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Project ID: ICA4-CT-2001-10014
Finanziato nell'ambito di: FP5-INCO 2
Paese: Italy

Development of an antimicrobial use and resistance monitoring system, applied to healthy children (aged 6-72 months) and their families in LIC

Human antimicrobial use was investigated in the study population through Household Antimicrobial Use Survey (HAUS), based on previously used and validated methods for collecting both quantitative and qualitative data.

Quantitative data were collected performing Household interviews investigating carers of the selected study population by using a pre-tested questionnaire for assessing the families and the selected study population of children (aged 6-72 months) regarding issues of health seeking behaviour and consumption patterns of antimicrobials including self-medication. Qualitative data were collected by Focus group discussions with family representatives and local health care providers investigating their conceptions regarding views and ideas around antimicrobial use, self-medication, and community health care system.

Antimicrobial resistance screening (ARS) was performed on bacterial isolates from the commensal microbiota of the gut (Escherichia coli). Samples of the gut microbiota were obtained by rectal swabs or swabs from fresh stool from the youngest recruitable child in the target age cohort. The antimicrobial susceptibility of E. coli was analyzed by means of a validated and standardised rapid resistance screening method. Briefly, each swab was used to inoculate a plate of MacConkey agar and antimicrobial-containing discs were then applied onto the medium surface.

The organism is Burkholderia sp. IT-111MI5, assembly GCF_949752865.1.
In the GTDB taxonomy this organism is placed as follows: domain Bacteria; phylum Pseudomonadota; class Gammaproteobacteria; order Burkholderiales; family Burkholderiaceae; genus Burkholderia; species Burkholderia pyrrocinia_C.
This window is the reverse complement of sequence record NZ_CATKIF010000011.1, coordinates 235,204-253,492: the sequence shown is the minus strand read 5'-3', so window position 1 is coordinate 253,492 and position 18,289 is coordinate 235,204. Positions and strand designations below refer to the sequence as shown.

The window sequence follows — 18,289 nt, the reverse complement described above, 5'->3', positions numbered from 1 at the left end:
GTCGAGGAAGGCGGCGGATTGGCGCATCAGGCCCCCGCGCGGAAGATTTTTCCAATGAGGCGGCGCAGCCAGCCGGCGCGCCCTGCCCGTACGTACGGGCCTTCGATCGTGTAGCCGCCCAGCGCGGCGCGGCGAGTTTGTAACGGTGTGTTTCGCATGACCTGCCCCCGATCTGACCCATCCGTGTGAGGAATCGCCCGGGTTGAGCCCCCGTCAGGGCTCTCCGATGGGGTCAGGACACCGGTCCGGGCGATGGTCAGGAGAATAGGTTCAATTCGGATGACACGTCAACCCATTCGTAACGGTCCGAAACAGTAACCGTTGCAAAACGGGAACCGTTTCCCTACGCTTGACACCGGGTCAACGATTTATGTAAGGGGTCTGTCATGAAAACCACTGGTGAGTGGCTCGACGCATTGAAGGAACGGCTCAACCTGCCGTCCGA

The antimicrobials tested are including ampicillin, ceftriaxone, teytracycline, trimethoprim-sulphamethoxazole, chloramphenicol, streptomycin, kanamycin, gentamicin, amikacin, nalidixic acid and ciprofloxacin. Results from MacConkey agar plates were recorded after a 18 h-incubation at 37°C. Colonies with a morphology resembling that of E. coli grown inside the zones of inhibition that define susceptibility to each antibiotic, were confirmed at species level and scored as resistant isolates.

The data collected on pre-printed HAUS and ARS forms were electronically stored and validated as foreseen in the Epi-Info 2000 programme.

Surveillance of resistance is not itself an intervention that will contain resistance, but which is of critical importance both to provide information on the magnitude and trends in resistance and to monitor the effect of interventions performed to control antimicrobial use and resistance. The developed monitoring system ARS and HAUS including the rapid resistance screening method, will be proposed to the national regulatory authorities for continuous or interval monitoring subsequent to this project.

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Reported by

University of Florence, Division of Infectious Diseases
Viale Morgagni 85
50134 Florence
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